“So, I started asking them about their performance level and they’re going, oh Benson’s asking about this stuff now,” said Benson.
Acadian had been providing monthly reports on response time to Port Arthur, but the company had created them. Claiming they met the city’s eight-minute response time rules virtually all the time.
“Our compliance record for the last 12 months has been about 93% complaint,” claims Jason Mercer.
In May, the chief found discrepancies. Dispatch data revealed Acadian may have failed to include more than 100 incidents in their report.
The specter of that response time was being manipulated. We don’t know if the disastrous response time to Francesca was ever provided to the city.
But what happened to her and to Kaylee in Vidor, may be the same problem.
In Port Arthur, the city has not required Acadian to dedicate ambulances to the city fulltime. The company uses the same ambulances to cover a lot of the Golden Triangle.
“We’ve had some that have responded from Vidor. We’ve had some that have responded from orange,” said Benson.
We’ve been watching too, and this discovery may be more frightening. Acadian routinely cannot send help if a resident of Port Arthur calls 911.
Dolcefino asked, “Does it happen a lot?”
Chief Benson replied, “It does happen quite bit.”
Late last year the Port Arthur City Council added a second ambulance company, City Ambulance Service. And now the city is effectively cut in half, with Acadian handling calls on the south side all the way to the San Luis pass.
But the days of zero ambulances keep happening.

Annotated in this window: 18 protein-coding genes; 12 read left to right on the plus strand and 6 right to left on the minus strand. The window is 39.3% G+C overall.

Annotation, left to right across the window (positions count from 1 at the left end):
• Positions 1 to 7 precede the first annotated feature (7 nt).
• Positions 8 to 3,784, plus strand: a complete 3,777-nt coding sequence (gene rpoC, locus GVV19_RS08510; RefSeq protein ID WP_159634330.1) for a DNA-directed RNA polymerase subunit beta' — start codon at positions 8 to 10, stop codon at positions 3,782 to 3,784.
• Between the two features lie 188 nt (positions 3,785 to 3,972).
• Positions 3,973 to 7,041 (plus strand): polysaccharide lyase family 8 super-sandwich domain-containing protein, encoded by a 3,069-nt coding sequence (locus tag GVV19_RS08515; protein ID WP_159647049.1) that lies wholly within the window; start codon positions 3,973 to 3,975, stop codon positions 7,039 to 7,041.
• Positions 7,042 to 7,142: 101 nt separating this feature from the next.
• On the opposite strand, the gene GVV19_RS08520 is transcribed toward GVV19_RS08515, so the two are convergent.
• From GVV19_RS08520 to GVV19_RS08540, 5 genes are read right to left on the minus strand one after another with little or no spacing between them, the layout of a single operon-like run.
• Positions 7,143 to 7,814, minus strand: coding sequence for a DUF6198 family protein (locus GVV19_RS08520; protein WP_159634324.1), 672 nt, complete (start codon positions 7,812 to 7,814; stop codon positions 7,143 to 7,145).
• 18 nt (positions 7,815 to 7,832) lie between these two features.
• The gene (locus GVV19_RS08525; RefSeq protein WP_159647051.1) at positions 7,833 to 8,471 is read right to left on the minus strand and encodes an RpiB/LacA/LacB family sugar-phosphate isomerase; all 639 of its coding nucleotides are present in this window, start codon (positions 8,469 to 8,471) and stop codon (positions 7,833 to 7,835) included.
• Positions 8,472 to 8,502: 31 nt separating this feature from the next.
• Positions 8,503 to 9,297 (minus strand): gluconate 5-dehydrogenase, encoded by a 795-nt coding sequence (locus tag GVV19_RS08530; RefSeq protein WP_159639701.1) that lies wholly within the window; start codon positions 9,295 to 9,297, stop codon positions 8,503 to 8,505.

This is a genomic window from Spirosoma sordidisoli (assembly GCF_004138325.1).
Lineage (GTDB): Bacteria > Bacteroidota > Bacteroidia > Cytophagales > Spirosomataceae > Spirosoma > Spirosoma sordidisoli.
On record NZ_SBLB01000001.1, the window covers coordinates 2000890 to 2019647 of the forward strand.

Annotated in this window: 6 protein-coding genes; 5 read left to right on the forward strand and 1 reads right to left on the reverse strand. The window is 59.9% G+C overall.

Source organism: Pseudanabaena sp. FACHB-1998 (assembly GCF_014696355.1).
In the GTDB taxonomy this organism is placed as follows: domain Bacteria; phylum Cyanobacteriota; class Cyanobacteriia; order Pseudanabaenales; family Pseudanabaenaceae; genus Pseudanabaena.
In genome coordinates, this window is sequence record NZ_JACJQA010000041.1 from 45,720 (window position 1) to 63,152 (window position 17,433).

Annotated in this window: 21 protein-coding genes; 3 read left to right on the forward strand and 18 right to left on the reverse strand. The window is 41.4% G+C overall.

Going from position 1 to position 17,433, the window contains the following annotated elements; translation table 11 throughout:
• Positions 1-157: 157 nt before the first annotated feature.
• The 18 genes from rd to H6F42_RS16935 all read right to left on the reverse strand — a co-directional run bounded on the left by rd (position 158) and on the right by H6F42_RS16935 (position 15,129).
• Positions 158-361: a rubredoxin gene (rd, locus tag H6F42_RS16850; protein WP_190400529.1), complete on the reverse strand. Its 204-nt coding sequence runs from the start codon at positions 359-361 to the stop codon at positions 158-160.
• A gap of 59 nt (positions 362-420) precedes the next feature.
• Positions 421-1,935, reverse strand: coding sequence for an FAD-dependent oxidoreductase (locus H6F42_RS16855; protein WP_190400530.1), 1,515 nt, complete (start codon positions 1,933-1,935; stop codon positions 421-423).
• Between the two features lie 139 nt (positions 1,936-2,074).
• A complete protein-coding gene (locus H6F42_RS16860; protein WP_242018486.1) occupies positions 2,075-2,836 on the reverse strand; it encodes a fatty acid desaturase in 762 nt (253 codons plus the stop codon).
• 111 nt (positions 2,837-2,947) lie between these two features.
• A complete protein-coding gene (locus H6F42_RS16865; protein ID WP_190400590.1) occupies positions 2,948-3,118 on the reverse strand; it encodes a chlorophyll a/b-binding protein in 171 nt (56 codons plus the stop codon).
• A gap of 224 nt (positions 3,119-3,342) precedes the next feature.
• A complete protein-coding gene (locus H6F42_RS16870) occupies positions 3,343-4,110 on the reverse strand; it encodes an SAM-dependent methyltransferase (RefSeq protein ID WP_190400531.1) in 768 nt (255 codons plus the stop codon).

Folks in Port Arthur probably didn’t know that on Christmas, there were no Acadian ambulances available for nearly seven hours.
It’s one of the reasons Chief Benson has been asking both companies to provide GPS data, which discloses the locations of their ambulances when a call for help comes in.
“So, when that call comes in the system says hey ambulance x is closest,” said Benson.
City ambulance said OK, it agreed to provide dedicated ambulances to Port Arthur’s northside.
Last November Acadian was asked the same question.
Councilman Kinlaw asked, “Are you also going to provide GPS data on your buses?”
Jason Mercer replied, “I would have to defer to some members of the operation team about the technology required.”
That was two months ago. Still no GPS. It could better track response time and it would likely expose how often Acadian ambulances are out of place to respond to help.
Acadian claims it has 35 ambulances in the region. Maybe they do, but that’s why the GPS is important.
Ambulance companies don’t make their big bucks on 911 calls. It’s the private transfers often from nursing homes, that’s where the money is.
It’s a prize that comes along with the life and death trust that’s given to a private ambulance company to handle 911 calls.
And that means policing that 8-minute response time.
“Let’s make sure that’s being met,” said Benson.
“Because you were suspect it wasn’t,” asked Dolcefino.
“Well, yeah just curious,” said Benson.
“More than curious. You thought it wasn’t being met,” said Dolcefino.
“Yeah. Right,” responded Benson.
Let me get this straight. If we think Acadian is cheating and the chief is suspects they are, and they’re hiding records, why do they have the contract at all?
“We need now start emphasizing on the citizens of Port Arthur making sure they are taken care of,” said Councilman Kinlaw.
Without showing us the records, Acadian claims their average response time in September to Port Arthur was under six minutes. So, how do we explain it took an Acadian ambulance thirty five minutes to reach Francisca.